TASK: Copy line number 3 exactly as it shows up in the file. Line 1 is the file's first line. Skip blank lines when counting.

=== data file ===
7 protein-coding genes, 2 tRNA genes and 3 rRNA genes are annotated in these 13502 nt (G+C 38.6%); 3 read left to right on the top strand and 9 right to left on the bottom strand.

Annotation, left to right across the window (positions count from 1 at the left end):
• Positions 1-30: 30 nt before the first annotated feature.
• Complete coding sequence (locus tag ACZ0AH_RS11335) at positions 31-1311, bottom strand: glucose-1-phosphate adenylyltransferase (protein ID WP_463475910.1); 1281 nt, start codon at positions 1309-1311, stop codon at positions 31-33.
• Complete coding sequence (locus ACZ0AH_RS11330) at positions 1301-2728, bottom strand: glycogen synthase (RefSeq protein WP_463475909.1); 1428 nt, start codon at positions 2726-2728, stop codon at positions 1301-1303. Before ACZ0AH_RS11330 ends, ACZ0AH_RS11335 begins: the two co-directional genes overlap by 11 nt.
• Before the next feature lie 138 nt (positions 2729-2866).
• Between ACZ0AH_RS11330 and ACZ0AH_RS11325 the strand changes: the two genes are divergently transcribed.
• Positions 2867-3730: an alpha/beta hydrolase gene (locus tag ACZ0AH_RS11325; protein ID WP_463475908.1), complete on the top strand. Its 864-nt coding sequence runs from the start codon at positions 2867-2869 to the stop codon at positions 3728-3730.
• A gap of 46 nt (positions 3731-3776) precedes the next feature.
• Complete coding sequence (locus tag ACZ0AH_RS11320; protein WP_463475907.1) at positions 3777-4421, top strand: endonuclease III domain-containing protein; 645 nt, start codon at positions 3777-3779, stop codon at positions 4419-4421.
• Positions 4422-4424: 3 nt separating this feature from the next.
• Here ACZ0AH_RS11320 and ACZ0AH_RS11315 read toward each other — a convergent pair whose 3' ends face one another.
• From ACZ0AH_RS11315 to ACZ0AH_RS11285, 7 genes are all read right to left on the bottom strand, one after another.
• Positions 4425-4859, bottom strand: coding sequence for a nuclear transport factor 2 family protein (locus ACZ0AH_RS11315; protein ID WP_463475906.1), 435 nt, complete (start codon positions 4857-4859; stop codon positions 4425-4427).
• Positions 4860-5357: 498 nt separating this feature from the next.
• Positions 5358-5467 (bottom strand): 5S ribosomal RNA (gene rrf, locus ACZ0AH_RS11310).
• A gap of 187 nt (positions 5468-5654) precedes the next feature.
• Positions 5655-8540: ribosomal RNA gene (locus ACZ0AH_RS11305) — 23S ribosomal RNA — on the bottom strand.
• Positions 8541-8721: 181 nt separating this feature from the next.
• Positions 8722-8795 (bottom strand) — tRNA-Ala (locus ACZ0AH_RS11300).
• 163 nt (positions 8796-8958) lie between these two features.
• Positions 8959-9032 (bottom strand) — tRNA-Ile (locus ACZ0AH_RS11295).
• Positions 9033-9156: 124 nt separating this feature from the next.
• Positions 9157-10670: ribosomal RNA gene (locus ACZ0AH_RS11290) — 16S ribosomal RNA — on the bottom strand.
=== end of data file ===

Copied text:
• Positions 1-30: 30 nt before the first annotated feature.